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The village of Beer is in south-east Devon, England, on Lyme Bay. It is situated on the 95-mile long Jurassic Coast, England's first natural World Heritage Site and its picturesque cliffs, including Beer Head, form part of the South West Coast Path. The name is not derived from the drink but from the old Anglo-Saxon word "bearu" ("grove"), referring to the original forestation that surrounded the town. It is a pretty coastal village, 25 miles from Exeter, that grew up around a smugglers' cove and caves which were once used to store contraband goods. These are now part of the attraction of the village. Many of the buildings are faced with flint, a hard glassy stone found in the local chalk rock.

Historically, the main sources of income for the village include fishing and lace production. Boats are winched up the beach as there is no harbour, and fresh fish is sold nearby. Nowadays small electrically driven winches using steel cables or tractors are located on the beach to haul boats in. Higher up is an old manual capstan operated by up to 20 men, now disused.

A brook winds its way in an open conduit alongside the main road down to the sea. A WW2 pill box is located close to the Western side of the beach exit, somewhat disguised by the stonework.

The shape of the coastline allowed local seafarers to operate in weather conditions when other towns could not, as it is protected from the prevailing westerly winds by Beer Head and the chalk cliffs which are the furthest outcrop of limestone on the SW coast.

Today, the sources of income are mainly tourism and fishing. Beer is also the home of the Pecorama model railway exhibition centre. Beer has a steep pebble beach. This makes walking on the beach difficult. Long rubber mats actually recycled conveyor belts are laid down to assist walkers.

Beer is home to an enormous man-made cave complex, the Beer Quarry Caves, resulting from the quarrying of Beer stone. This stone has been prized since Roman times, because of its workability for carving and for its gentle yellow colour on exposure to air. Beer stone was used in the construction of 24 cathedrals around the UK, including Exeter Cathedral, Westminster Abbey and St. Paul's Cathedral, and was also used in the building of Christchurch Cathedral, St.Louis. Missourri. USA Bovey House, an Elizabethan manor house, is a mile inland. Starre House, the oldest house in Beer is built using the local Beer stone that has been quarried since Roman times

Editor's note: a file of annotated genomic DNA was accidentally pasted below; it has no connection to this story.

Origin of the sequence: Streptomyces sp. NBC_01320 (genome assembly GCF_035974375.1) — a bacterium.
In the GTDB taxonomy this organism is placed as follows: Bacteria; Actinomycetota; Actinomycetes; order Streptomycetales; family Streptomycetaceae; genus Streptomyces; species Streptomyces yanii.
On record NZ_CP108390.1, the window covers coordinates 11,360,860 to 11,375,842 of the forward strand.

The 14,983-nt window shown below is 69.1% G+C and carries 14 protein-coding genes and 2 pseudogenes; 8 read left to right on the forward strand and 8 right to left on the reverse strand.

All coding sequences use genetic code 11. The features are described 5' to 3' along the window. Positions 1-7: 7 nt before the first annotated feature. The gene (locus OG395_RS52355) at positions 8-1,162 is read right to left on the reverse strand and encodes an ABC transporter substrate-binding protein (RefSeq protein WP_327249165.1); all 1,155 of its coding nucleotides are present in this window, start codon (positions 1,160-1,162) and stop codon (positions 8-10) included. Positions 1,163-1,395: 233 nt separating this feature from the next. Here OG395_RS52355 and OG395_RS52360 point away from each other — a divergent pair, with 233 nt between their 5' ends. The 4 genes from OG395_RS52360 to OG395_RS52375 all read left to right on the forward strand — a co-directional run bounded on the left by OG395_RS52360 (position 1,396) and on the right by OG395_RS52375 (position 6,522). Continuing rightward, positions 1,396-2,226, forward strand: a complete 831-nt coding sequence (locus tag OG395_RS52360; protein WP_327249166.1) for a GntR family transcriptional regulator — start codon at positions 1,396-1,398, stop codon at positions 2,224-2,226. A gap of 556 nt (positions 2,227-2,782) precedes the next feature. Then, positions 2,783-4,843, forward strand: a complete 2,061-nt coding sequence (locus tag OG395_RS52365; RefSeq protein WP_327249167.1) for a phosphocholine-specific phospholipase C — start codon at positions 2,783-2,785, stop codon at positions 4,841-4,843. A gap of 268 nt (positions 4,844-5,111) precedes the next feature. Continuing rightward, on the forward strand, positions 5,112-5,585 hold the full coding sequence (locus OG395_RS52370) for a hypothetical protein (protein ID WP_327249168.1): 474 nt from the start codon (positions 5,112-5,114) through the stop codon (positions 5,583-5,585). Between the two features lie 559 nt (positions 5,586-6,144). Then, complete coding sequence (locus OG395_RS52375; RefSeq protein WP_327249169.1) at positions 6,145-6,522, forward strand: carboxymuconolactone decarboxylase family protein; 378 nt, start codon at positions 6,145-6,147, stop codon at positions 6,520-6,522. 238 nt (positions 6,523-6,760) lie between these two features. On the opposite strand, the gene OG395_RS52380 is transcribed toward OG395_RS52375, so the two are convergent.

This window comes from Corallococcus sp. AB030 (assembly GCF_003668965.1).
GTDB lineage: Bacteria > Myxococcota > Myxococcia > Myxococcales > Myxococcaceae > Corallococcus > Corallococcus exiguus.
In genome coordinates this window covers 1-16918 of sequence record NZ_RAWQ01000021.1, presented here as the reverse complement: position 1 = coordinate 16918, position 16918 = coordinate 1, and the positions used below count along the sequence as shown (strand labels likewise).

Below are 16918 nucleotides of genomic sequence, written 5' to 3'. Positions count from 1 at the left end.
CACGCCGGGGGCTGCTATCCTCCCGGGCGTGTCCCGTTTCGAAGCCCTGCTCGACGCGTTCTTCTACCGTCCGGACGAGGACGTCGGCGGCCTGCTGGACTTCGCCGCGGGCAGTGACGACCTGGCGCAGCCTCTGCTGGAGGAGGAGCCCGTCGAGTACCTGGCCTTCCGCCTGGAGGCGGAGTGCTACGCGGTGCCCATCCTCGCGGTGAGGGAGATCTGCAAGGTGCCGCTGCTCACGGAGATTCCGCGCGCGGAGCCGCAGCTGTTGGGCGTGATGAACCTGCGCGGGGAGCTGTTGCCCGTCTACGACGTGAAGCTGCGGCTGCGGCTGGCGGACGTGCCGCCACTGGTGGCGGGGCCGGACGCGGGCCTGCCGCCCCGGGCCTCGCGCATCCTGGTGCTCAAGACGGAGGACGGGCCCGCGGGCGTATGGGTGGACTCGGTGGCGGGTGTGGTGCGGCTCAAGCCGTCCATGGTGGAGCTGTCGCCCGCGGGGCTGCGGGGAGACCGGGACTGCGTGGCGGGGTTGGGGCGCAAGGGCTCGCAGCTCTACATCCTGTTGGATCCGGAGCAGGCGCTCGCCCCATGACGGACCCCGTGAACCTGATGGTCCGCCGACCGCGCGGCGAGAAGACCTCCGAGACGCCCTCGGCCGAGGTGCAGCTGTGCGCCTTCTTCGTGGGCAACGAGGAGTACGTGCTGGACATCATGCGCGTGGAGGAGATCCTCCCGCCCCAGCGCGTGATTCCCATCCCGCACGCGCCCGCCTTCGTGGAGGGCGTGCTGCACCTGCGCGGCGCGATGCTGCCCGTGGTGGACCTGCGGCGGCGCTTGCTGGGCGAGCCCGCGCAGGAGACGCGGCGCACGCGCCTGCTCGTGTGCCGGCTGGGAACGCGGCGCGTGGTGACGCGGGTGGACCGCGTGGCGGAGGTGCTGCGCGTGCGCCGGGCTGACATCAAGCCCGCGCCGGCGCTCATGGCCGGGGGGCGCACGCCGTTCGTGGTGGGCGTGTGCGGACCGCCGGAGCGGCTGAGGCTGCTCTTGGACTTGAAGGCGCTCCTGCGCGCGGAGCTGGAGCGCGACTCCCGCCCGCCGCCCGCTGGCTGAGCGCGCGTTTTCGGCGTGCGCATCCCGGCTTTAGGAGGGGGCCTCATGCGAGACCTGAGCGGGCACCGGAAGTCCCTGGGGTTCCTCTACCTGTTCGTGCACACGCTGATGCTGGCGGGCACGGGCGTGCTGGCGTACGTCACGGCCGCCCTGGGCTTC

Beer's geology has determined much of its history and contributed to its early success. The white cliffs, that so dominate Beer's geography, show lines of dark flint that early man was after. These white cliffs are part of the formation that starts at Flamborough Head and includes the famous white cliffs of Dover. Beer is the only outcrop on the South Coast of Devon where this chalk formation is exposed, and apart from beach flints, which are little good for tool making, Beer is the last point going west where Stone Age man could mine good quality black unpatinated flint. There is tentative evidence to suggest man was here in Mesolithic (Middle Stone Age) times, but it is in the Neolithic that Beer really makes its mark. There is an abundance of evidence in the form of tools, flakes and cores within the Parish boundary to confirm this presence. By New Stone Age times, 4,000 - 2,000 BC, Beer was trading this vital raw material all over the West Country.

Beer flint has been found at many sites including Hembury, Haldon and as far west as Carn Brea in Cornwall. The exact method used to mine flint in Beer is not known. There are places where t he surface is pock marked similar to the mines at Grimes Graves, Norfolk. There are many cliff faces in Beer, besides the sea cliffs, where it would have been possible to obtain flint without the need for subterranean workings. Small caves do occur, but are probably natural and not man made. Underground workings would have been restricted by the need to support the roofs and light the tunnels. However, the Roman mines mentioned below are man made, extend over seventy acres below ground and were worked right up until this century by candle-light.

With the coming of the Bronze Age (a barb and tanged flint arrow head has been found) and later the Iron Age, the importance of flint declined, but the earth had more to offer.



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